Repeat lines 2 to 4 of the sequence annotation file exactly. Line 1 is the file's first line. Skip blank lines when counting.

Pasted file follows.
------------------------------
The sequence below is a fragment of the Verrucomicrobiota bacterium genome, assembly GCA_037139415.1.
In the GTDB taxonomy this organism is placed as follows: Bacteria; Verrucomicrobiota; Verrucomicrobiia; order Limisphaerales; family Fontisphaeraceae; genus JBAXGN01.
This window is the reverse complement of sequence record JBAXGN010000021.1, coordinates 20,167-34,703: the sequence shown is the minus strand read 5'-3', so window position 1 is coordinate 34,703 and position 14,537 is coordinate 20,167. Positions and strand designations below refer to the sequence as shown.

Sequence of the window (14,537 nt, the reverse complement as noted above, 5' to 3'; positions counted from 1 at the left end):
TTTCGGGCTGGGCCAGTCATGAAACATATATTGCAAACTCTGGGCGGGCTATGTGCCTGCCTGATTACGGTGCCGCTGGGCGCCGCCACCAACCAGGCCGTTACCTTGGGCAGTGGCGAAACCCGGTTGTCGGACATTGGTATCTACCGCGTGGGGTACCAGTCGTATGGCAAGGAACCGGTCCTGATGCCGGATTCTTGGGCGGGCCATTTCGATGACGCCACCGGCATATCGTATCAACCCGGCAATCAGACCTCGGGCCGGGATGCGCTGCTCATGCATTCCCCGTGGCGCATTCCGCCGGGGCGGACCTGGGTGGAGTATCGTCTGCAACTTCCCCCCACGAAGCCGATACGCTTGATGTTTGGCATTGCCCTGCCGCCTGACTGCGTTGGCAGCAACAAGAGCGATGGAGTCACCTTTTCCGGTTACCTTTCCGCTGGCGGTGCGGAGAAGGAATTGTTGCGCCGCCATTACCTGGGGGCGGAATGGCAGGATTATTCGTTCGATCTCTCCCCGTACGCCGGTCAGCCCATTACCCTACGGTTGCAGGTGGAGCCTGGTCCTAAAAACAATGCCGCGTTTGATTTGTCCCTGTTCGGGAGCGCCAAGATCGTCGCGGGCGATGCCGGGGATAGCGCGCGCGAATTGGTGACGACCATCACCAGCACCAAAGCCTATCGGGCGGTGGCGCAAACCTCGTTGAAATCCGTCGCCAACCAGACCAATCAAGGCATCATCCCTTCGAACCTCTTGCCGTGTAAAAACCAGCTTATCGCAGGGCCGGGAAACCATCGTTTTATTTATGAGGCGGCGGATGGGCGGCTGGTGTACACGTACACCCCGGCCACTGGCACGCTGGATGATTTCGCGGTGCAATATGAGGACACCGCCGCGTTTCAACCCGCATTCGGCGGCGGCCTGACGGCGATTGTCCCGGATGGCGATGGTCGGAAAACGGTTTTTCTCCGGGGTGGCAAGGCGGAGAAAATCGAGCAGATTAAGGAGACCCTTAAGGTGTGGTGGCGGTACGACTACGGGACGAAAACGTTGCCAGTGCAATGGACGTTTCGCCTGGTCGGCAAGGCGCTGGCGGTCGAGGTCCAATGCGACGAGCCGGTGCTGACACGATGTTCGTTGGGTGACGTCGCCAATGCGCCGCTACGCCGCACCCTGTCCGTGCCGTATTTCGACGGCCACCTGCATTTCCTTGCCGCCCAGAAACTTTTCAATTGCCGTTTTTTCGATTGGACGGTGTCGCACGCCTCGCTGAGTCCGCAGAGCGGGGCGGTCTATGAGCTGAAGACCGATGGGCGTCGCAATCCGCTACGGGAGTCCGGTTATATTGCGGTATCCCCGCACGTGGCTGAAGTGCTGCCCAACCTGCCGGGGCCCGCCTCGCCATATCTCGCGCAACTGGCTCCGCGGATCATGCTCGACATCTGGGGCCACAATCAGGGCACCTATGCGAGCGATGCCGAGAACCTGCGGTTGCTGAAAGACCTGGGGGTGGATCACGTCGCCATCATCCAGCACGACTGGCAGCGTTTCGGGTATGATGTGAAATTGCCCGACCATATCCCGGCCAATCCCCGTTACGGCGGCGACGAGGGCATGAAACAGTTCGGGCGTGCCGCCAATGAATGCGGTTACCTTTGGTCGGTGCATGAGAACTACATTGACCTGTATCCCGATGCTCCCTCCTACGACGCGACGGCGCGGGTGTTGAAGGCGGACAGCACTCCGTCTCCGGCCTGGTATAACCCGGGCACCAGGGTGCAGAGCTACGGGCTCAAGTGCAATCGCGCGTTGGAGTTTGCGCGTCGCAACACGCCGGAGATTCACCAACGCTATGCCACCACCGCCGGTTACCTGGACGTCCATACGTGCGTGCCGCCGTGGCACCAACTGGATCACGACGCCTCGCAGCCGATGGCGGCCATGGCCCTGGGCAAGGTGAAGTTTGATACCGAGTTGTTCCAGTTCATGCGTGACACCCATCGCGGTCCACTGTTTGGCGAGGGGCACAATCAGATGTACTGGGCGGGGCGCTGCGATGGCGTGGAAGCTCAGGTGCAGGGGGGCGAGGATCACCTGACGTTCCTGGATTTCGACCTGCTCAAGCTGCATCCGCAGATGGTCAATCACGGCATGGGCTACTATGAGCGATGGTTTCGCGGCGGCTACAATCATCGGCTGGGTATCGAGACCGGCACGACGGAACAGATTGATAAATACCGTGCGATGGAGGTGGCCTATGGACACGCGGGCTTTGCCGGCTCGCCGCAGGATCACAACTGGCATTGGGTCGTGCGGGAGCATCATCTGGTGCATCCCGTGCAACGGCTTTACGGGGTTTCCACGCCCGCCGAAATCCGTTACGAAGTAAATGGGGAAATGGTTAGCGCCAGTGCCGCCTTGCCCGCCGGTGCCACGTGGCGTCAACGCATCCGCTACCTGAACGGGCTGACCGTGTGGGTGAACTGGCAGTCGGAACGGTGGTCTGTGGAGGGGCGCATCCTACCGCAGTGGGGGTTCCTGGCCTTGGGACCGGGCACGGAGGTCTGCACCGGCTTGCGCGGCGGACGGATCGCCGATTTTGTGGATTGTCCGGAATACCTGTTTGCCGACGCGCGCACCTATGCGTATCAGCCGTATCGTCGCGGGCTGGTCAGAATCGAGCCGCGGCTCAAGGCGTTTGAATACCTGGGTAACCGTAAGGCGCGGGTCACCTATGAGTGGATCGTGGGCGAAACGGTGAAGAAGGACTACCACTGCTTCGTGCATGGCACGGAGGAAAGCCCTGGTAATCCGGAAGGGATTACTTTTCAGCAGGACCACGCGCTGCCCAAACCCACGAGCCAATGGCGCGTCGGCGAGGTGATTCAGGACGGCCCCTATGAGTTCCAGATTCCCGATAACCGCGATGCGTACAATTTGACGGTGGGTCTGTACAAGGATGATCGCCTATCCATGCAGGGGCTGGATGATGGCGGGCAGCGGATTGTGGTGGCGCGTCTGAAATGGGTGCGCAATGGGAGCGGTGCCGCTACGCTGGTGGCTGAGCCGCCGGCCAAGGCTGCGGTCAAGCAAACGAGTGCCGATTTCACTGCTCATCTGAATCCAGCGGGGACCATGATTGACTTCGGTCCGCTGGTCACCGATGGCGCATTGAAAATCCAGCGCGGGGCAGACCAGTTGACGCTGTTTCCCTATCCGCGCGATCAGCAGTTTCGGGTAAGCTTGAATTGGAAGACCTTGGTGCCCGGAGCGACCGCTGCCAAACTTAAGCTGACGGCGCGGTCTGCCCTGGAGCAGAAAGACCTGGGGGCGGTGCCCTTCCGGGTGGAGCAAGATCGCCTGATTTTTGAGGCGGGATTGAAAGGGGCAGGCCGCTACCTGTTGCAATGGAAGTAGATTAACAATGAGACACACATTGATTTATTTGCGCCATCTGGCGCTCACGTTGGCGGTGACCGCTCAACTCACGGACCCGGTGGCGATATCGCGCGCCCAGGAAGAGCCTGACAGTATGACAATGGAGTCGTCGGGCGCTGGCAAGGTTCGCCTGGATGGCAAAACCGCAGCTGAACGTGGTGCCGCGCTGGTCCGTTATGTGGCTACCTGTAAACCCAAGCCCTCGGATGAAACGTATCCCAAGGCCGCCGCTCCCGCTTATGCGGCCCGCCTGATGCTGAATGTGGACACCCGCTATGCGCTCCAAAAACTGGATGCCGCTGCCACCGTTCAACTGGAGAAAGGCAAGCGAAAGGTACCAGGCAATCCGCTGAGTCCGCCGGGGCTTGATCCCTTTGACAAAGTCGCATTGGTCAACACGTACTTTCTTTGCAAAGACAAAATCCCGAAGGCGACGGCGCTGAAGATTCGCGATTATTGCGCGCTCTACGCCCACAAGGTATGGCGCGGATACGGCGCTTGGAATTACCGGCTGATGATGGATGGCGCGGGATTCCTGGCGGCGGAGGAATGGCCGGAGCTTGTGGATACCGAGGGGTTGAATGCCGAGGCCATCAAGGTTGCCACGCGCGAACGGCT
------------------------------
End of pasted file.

In the GTDB taxonomy this organism is placed as follows: Bacteria; Verrucomicrobiota; Verrucomicrobiia; order Limisphaerales; family Fontisphaeraceae; genus JBAXGN01.
This window is the reverse complement of sequence record JBAXGN010000021.1, coordinates 20,167-34,703: the sequence shown is the minus strand read 5'-3', so window position 1 is coordinate 34,703 and position 14,537 is coordinate 20,167. Positions and strand designations below refer to the sequence as shown.

Sequence of the window (14,537 nt, the reverse complement as noted above, 5' to 3'; positions counted from 1 at the left end):